Other stuff about the farm and your's truly!

Thursday, May 3, 2012

A little farming help...

A young friend of mine Sam, started reading my blog... he asked me a few questions about my garden and chickens and the amount of room required.  So, I walked around the property and made some mental notes and thought I'd share some "advice" but please don't take it for the absolute way to do it, as it's not.

First my chicken area.  I have about 24 hens and a rooster that spend their nights in an 8 foot by 8 foot plywood coop.  Here in the Pacific Northwest, on the coast, I don't worry to much about heat.  Mainly, they need to be able to be dry and be out of the wind at night, and be able to get in there during the day if the storms get too bad.  My neighbor lets his poultry free-range, but I don't do that because they'll wander over into the other neighbor's yard and I don't want them to destroy their flower beds, or my flower beds.  We have our chicken coop open into a yard that is about 40 feet by 30 feet (so 1,200 square feet). It is pretty much bare dirt after 3 years, but they have plenty of room to roam. Then that yard opens up into my garden area, so in the late fall, winter and early spring the chickens have the run of those areas also and can help fertilize the garden area.

If you wanted to keep just a few chickens, 4 or 5 would supply a family of 4 quite well.  You can raise them in a small coop or a chicken tractor. You don't have to buy a fancy one, you can make one easily out of scrap and salvaged or scavenged supplies. You can order day-old chicks from a hatchery.  That way you make sure you are getting pullets (the ones that lay the eggs).  You can also buy them from local chicken folks, though there is no way of guaranteeing their age.  You can learn a lot about keeping chickens on-line, or through books found at your local library.  Along with layer and basic scratch (though right now, to save money I feed dry cob (corn, oats and barley) in place of scratch), chickens will eat just about anything in the way of scraps, and they love grass cut or pulled from a yard.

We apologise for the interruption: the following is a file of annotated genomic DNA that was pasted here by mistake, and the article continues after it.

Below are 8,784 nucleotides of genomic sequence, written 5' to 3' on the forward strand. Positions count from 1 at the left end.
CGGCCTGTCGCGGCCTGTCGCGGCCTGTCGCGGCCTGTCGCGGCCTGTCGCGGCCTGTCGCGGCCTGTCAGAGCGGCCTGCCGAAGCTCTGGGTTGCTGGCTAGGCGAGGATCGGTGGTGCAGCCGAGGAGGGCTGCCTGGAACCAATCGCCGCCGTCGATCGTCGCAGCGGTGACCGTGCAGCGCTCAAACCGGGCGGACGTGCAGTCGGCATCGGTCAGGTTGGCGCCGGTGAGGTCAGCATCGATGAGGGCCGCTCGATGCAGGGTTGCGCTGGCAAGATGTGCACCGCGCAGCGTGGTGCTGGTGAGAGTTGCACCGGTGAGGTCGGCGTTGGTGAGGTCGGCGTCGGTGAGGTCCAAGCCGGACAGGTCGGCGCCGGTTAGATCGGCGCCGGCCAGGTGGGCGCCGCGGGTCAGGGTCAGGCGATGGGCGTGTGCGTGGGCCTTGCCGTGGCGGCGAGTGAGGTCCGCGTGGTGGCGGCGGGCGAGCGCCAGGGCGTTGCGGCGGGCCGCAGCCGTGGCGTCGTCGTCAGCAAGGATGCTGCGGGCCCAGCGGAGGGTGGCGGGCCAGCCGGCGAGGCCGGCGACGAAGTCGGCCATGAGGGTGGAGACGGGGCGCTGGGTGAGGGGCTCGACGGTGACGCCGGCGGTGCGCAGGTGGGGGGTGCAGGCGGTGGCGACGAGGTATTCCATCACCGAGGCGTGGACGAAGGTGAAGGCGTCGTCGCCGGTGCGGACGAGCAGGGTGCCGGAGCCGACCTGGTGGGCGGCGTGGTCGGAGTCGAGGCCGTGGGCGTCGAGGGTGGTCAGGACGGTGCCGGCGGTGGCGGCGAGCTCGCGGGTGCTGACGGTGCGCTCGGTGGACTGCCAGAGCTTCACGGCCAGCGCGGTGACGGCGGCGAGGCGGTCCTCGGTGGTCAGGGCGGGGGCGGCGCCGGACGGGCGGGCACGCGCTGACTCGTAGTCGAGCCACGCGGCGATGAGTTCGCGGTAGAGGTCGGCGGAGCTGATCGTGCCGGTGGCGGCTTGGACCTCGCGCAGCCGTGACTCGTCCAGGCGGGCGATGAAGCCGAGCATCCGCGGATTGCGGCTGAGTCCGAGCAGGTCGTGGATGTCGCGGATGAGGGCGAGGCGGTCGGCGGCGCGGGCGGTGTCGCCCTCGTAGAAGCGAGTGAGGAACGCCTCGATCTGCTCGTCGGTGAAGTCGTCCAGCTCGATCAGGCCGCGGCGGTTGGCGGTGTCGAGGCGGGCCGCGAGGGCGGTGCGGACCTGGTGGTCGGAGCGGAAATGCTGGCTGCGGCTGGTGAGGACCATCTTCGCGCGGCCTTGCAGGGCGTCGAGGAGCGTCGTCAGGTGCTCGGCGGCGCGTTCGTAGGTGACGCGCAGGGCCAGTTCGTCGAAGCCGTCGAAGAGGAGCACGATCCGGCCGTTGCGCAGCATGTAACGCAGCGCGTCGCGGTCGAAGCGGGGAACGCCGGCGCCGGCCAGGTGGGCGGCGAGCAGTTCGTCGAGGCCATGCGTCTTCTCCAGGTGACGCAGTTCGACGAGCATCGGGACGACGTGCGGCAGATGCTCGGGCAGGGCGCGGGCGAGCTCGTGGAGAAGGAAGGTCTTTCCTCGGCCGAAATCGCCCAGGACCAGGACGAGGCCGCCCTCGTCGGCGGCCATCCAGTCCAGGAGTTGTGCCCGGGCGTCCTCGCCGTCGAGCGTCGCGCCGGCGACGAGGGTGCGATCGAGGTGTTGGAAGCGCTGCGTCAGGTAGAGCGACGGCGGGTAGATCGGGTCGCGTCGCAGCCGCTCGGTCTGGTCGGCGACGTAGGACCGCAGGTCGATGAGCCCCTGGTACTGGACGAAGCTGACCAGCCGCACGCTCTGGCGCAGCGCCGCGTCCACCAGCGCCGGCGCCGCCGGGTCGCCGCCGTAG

Garden-wise, we have a "perennial" garden, containing rhubarb, artichokes, blueberries, raspberries and strawberries, asparagus (which after 3 years is still not doing much), and I also have beds in that area that I plant onions and garlic in.  This area is fenced off with panels (used during the garden time for my pole beans) during the time that the chickens have the run of the main area, so they can't destroy it.  This area is about 50 feet by 40 feet (so about 2000 square feet).  It is not full, there is a gap in the middle that will contain my corn and pumpkins this year.  I grow the pumpkins for decorations only, as it's not worth the time required to process them. Steve also put some roses behind the fence (which is 6' tall to keep the deer out) so that they actually grow.

Then, we have the "main" garden area, which is about 30 feet by 50 feet (so about 1500 feet).  This is where the major portion of our growing is done.  I am not really good at utilizing space, tho, and I hate to weed.  This usually contains our beans (pole beans always, after the first year of bush beans), cucumbers, squash, carrots (I've been really lucky with carrots the last few years), beets, etc. 



There is one more area left, and that is a small patch in front of the chicken run, about 30 feet by 40 feet (so about 1200 feet).  We are still working on getting that area fertilized and worked up good.  It held our corn, pumpkins and beans last year, and though the beans did great, the corn and pumpkins didn't.  In this picture you'll see the side garden, the chicken run and the chicken coop.


Then, I have beds behind the garage (where my tomatoes do their best, as the sun is on them throughout the day), and surrounding the greenhouse.  I put posts in the ground around these and then put deer fencing up to keep the pretty brown nibblers out.  Yes, they do eat tomatoes, celery and kale.

So, that's a general overview.  I'll go a little more in-depth in the next couple of posts about how you can garden with a small yard or even a balcony.  Just a few growing things helps the soul.

The funny thing is, as a kid and teenager I HATED gardening!!  I'm still not real fond of the weeding part of it, but my feelings have changed about the whole gardening thing sooo much!  Sam, I hope I haven't totally confused you...

1 comment:

  1. You should post more photos of your garden, it's huge! I love looking at bare gardens in the spring, so full of possibilities!

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